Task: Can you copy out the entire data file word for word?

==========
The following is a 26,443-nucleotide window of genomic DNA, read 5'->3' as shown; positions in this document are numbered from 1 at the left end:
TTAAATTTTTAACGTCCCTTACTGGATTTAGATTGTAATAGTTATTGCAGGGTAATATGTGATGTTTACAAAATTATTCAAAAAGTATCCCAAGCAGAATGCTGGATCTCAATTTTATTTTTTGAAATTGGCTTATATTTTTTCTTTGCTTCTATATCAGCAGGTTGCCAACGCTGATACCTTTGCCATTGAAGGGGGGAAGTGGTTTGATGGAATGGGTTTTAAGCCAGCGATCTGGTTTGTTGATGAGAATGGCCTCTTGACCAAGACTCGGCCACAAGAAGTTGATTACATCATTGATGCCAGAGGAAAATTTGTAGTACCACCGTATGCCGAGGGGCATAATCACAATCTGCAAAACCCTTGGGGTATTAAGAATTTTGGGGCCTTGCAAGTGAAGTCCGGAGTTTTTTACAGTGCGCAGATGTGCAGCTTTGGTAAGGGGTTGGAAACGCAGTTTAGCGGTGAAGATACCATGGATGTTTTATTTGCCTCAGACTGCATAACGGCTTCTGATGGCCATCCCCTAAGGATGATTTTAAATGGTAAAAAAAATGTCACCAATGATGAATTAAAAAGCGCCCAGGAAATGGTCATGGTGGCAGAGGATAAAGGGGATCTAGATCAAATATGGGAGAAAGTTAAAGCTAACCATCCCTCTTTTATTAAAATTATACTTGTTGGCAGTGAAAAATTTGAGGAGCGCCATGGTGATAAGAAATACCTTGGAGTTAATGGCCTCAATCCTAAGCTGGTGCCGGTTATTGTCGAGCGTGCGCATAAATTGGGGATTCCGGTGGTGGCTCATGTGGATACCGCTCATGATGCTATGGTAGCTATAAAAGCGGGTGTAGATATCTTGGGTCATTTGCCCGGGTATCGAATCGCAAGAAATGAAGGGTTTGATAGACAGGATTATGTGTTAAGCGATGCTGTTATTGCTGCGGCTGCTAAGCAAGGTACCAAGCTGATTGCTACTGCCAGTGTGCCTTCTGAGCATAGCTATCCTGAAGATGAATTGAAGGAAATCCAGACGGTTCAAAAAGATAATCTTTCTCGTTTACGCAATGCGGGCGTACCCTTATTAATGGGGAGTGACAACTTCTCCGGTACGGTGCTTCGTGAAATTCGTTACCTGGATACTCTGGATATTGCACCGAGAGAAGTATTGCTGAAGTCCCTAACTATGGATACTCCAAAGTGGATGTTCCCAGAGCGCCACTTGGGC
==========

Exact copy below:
The following is a 26,443-nucleotide window of genomic DNA, read 5'->3' as shown; positions in this document are numbered from 1 at the left end:
TTAAATTTTTAACGTCCCTTACTGGATTTAGATTGTAATAGTTATTGCAGGGTAATATGTGATGTTTACAAAATTATTCAAAAAGTATCCCAAGCAGAATGCTGGATCTCAATTTTATTTTTTGAAATTGGCTTATATTTTTTCTTTGCTTCTATATCAGCAGGTTGCCAACGCTGATACCTTTGCCATTGAAGGGGGGAAGTGGTTTGATGGAATGGGTTTTAAGCCAGCGATCTGGTTTGTTGATGAGAATGGCCTCTTGACCAAGACTCGGCCACAAGAAGTTGATTACATCATTGATGCCAGAGGAAAATTTGTAGTACCACCGTATGCCGAGGGGCATAATCACAATCTGCAAAACCCTTGGGGTATTAAGAATTTTGGGGCCTTGCAAGTGAAGTCCGGAGTTTTTTACAGTGCGCAGATGTGCAGCTTTGGTAAGGGGTTGGAAACGCAGTTTAGCGGTGAAGATACCATGGATGTTTTATTTGCCTCAGACTGCATAACGGCTTCTGATGGCCATCCCCTAAGGATGATTTTAAATGGTAAAAAAAATGTCACCAATGATGAATTAAAAAGCGCCCAGGAAATGGTCATGGTGGCAGAGGATAAAGGGGATCTAGATCAAATATGGGAGAAAGTTAAAGCTAACCATCCCTCTTTTATTAAAATTATACTTGTTGGCAGTGAAAAATTTGAGGAGCGCCATGGTGATAAGAAATACCTTGGAGTTAATGGCCTCAATCCTAAGCTGGTGCCGGTTATTGTCGAGCGTGCGCATAAATTGGGGATTCCGGTGGTGGCTCATGTGGATACCGCTCATGATGCTATGGTAGCTATAAAAGCGGGTGTAGATATCTTGGGTCATTTGCCCGGGTATCGAATCGCAAGAAATGAAGGGTTTGATAGACAGGATTATGTGTTAAGCGATGCTGTTATTGCTGCGGCTGCTAAGCAAGGTACCAAGCTGATTGCTACTGCCAGTGTGCCTTCTGAGCATAGCTATCCTGAAGATGAATTGAAGGAAATCCAGACGGTTCAAAAAGATAATCTTTCTCGTTTACGCAATGCGGGCGTACCCTTATTAATGGGGAGTGACAACTTCTCCGGTACGGTGCTTCGTGAAATTCGTTACCTGGATACTCTGGATATTGCACCGAGAGAAGTATTGCTGAAGTCCCTAACTATGGATACTCCAAAGTGGATGTTCCCAGAGCGCCACTTGGGC